There's an excellent bit of analysis by veteran journalist, historian and foreign policy expert Gareth Porter on the InterPress Service website today. Porter reads behind the White House warhype and stenographic reporting about recent accusations that Iran forces, and specifically the Quods Force, are meddling in Iraq to the extent of arming, funding and directing insurgent groups. His conclusions, based on all the evidence provided by the U.S. military:
Even the military can't get the official spin straight, saying both that the Quods Force are still active in and have pulled out of Iraq.
"Nine months after the George W. Bush administration declared that it was going to go after Iranian agents in Iraq who were threatening U.S. troops, the U.S. military still has not produced any evidence that the Quds Force operatives in Iraq were engaged in assisting the militias fighting against U.S. troops."
The U.S. military command in Iraq has failed to capture a single Quds Force member whom it could link to the Shiite militias.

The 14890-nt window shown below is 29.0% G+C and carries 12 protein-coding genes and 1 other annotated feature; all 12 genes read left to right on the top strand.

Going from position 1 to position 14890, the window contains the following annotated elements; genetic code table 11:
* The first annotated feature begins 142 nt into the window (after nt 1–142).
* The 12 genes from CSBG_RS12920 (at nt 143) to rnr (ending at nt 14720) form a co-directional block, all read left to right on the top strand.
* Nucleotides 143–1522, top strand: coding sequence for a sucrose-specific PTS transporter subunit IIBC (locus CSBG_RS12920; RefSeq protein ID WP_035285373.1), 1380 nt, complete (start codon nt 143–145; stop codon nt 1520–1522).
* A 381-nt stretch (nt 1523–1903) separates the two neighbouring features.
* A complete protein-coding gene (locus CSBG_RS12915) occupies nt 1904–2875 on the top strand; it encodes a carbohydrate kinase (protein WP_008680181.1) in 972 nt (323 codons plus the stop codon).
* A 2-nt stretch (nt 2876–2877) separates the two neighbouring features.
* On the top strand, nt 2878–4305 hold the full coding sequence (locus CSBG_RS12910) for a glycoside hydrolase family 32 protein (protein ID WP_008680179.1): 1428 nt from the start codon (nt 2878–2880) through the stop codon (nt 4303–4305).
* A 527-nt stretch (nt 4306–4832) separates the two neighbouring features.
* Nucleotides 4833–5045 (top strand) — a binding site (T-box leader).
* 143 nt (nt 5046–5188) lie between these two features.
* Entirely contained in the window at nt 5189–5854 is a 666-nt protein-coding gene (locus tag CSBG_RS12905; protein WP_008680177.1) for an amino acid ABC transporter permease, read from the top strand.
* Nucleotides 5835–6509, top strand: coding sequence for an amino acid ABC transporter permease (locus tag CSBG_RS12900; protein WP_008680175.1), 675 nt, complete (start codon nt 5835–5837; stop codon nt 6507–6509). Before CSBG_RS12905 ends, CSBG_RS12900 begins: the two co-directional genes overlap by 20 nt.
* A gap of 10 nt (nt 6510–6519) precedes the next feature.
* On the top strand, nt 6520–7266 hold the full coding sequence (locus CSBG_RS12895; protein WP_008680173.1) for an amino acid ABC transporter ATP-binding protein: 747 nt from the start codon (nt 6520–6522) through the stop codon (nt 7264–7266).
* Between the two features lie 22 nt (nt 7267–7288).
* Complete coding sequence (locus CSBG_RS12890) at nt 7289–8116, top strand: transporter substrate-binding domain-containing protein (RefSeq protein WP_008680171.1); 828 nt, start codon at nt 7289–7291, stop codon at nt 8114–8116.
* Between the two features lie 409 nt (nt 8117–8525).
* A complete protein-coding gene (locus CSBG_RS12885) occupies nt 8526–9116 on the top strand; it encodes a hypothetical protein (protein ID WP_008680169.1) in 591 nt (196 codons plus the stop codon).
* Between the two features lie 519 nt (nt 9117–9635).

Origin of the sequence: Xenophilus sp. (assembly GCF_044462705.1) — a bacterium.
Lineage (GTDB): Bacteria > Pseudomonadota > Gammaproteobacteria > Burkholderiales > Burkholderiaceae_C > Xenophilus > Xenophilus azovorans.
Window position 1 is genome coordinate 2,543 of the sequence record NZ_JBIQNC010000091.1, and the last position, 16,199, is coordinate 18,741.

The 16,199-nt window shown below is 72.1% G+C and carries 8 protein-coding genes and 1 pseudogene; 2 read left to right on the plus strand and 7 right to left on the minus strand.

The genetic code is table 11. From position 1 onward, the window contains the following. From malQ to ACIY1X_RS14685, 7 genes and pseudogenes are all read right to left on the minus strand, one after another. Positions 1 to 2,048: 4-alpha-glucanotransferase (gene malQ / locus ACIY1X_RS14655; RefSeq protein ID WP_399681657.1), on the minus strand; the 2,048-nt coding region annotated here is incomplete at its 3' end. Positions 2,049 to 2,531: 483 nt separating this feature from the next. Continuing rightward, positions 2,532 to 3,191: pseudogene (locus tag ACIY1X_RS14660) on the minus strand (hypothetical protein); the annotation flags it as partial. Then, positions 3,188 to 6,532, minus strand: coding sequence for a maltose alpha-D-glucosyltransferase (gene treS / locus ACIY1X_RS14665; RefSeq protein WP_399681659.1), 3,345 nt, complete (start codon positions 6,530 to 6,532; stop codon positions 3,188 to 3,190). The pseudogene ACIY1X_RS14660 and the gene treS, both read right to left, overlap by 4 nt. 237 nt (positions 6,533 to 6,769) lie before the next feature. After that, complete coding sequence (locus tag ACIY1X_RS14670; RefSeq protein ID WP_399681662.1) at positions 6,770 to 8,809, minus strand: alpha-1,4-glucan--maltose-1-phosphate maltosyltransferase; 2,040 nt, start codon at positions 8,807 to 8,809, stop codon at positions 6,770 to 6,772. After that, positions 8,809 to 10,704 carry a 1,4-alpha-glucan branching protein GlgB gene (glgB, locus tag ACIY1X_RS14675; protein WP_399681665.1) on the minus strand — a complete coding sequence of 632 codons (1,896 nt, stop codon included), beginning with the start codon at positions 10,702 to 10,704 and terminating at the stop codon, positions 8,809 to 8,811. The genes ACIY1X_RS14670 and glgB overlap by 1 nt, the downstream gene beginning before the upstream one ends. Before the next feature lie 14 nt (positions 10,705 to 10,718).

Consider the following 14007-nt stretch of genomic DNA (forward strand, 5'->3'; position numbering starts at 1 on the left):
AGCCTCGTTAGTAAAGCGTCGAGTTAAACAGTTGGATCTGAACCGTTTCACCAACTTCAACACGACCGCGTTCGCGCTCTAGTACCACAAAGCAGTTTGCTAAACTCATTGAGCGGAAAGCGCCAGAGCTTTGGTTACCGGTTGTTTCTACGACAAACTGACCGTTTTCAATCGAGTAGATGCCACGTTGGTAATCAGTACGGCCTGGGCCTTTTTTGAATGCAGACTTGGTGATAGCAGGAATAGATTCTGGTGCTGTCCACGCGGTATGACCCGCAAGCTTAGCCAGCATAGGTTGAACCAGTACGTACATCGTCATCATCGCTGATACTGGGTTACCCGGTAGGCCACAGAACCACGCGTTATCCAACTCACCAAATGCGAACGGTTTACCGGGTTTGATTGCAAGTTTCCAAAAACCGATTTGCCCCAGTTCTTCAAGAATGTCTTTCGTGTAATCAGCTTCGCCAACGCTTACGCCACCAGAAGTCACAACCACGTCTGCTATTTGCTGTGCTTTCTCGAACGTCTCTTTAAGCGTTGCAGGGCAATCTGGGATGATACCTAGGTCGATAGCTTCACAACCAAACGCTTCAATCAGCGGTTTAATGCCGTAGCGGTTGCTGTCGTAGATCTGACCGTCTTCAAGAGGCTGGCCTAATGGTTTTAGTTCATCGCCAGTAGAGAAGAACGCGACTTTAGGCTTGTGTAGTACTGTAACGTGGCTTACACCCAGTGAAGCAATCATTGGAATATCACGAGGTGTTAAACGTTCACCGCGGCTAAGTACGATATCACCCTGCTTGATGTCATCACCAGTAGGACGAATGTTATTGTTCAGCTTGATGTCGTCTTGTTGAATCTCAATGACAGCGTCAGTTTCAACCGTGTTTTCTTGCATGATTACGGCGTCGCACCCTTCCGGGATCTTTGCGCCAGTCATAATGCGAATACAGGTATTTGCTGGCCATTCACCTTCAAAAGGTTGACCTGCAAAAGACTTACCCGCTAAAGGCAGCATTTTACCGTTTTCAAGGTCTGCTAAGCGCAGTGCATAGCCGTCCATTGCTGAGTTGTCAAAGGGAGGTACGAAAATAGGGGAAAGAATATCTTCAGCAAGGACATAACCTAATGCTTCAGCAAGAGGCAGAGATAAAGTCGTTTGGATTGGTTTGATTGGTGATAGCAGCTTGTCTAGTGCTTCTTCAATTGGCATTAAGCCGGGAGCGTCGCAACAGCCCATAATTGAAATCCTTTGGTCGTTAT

A long-term relationship between Hezboullah and significant leaders of the Madhi Army, going back even before the U.S.-led invasion, is sufficient to explain the presence of EFP know-how and equipment in Iraq. No Iranian leadership involvement is needed, or proven.
Despite interrogations of allegedly high-level detainees including the leader of an EFP smuggling cell and a key Hezboullah operative, the U.S. military "have not led to the capture of a single Iranian official. Nor has the military been able to identify a link between any Iraqi militia member and any Iranian official. On Jul. 6, Maj. Gen. Rick Lynch, commander of U.S. operations south of Baghdad, told reporters his troops had not captured 'anybody that we can tie to Iran'."
Some senior members of the U.S. intelligence community have already concluded that "there is no concrete evidence" linking the Quds force in Iraq with the Shiite militias" and that "this has little to do with Iraq...It's all about pushing Iran's buttons."
Read the whole thing. For myself, I agree with porter's finding that administration and military hype over Iran's supposed involvement in Iraq violates logic, and I've been saying so for some time now.